It’s a popular quote, commonly attributed to Charles Spurgeon: “Discernment is not simply telling the difference between right and wrong; it’s telling the difference between right and almost right.”
Jesus loves small, insignificant places.
In recent years, Christian ministries have increasingly prioritized urban areas. Big cities and suburbs are considered more strategic, more influential, and more desirable places to live and work. After all, they’re the centers for culture, arts, and education. More and more people are leaving small places and moving to big ones. As a ministry strategy, focusing on big places makes sense.
But the gospel of Jesus is often unstrategic. In this book, pastor Stephen Witmer lays out an integrated theological vision for small-place ministry. Filled with helpful information about small places and with stories and practical advice from his own ministry, Witmer’s book offers a compelling, comprehensive vision for small-place ministry today.
Jesus loves small places, and when we care deeply about them and invest in them over time, our ministry becomes a unique picture of the gospel—one that the world badly needs to see.
This maxim, I’d suggest, also applies to ministry paradigms and practices.
In his book A Big Gospel in Small Places: Why Ministry in Forgotten Communities Matters, Stephen Witmer argues that when it comes to missions and church planting today, the prevailing paradigm that focuses on reaching urban centers of size and influence is, well, almost right—but it may be missing some important things.
Methods of Ministry
Such issues, of course, aren’t new. They’ve been with us since at least the day after Pentecost.
How shall the church decide to carry out its central calling of preaching the gospel and making disciples of all nations? The questions in Acts swirled around the mission beyond Jerusalem and Judea to Gentile people and places. To whom should the message be taken, what exactly should the message be (i.e., how much Moses?), and what should be the method? Answers that may seem fairly obvious can turn out to be only “almost right” after all. Trying to distinguish the things that differ and to discern what is best (Phil. 1:10) may well require biblical exegesis that pays closer attention to the difference between what’s descriptive and prescriptive—a distinction more easily affirmed than applied. It’s one thing to note that the apostle Paul ministered the gospel in major cities of the Roman Empire; it’s another thing to demonstrate that theological-philosophical perspectives were guiding those decisions.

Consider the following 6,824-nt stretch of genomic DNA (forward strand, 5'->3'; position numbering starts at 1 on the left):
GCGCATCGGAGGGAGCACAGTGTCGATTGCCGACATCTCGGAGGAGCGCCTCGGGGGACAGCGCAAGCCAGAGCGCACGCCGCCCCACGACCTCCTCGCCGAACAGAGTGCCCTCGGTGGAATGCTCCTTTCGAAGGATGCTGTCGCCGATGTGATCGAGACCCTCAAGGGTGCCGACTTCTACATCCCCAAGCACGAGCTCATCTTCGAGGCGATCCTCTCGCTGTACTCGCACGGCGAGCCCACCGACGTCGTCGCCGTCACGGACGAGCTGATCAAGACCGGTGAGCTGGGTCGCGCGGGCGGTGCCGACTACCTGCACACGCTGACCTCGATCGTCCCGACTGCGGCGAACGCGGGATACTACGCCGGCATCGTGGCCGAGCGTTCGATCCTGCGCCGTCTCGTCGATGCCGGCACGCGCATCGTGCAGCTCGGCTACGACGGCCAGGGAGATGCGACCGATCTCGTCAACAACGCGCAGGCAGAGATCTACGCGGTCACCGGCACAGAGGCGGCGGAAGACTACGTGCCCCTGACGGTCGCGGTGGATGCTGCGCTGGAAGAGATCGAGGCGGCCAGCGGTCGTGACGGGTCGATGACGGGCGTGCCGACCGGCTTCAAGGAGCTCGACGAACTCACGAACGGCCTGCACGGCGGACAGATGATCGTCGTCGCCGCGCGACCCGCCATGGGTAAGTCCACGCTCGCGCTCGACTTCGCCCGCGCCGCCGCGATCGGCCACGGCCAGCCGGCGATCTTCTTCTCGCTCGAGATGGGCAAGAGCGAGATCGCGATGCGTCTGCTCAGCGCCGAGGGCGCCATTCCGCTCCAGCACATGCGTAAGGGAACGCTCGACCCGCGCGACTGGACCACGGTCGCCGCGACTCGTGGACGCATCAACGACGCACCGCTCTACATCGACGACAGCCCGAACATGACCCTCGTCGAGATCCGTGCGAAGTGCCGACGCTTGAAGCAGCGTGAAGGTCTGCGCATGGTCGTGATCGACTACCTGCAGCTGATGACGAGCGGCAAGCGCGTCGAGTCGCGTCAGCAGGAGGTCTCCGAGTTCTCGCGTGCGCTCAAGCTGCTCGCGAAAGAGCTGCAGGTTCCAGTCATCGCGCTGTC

Take the significant example of Paul in 1 Corinthians 1–2. The apostle has done his demographic study and cultural analysis. He knows what would be more strategic, in pragmatic terms at least, and he’s made crucial distinctions, differentiating between what would “work” for Jews (miraculous signs) and what would ring true to Gentiles (higher wisdom expressed in approved rhetoric). All of this, so far, is prudent and plausible.
The apostle Paul’s method was profoundly shaped by the message he was proclaiming. But it also worked the other way: Paul believed his method also said something crucial about his message.
But what comes next is a rather significant surprise. For just after describing the Corinthians’ pedigree (“not many of you were wise by human standards; not many were influential”), the apostle upends his previous analysis of his target audiences: “I did not come with eloquence or human wisdom as I proclaimed to you the testimony about God. For I resolved to know nothing while I was with you except Jesus Christ and him crucified.”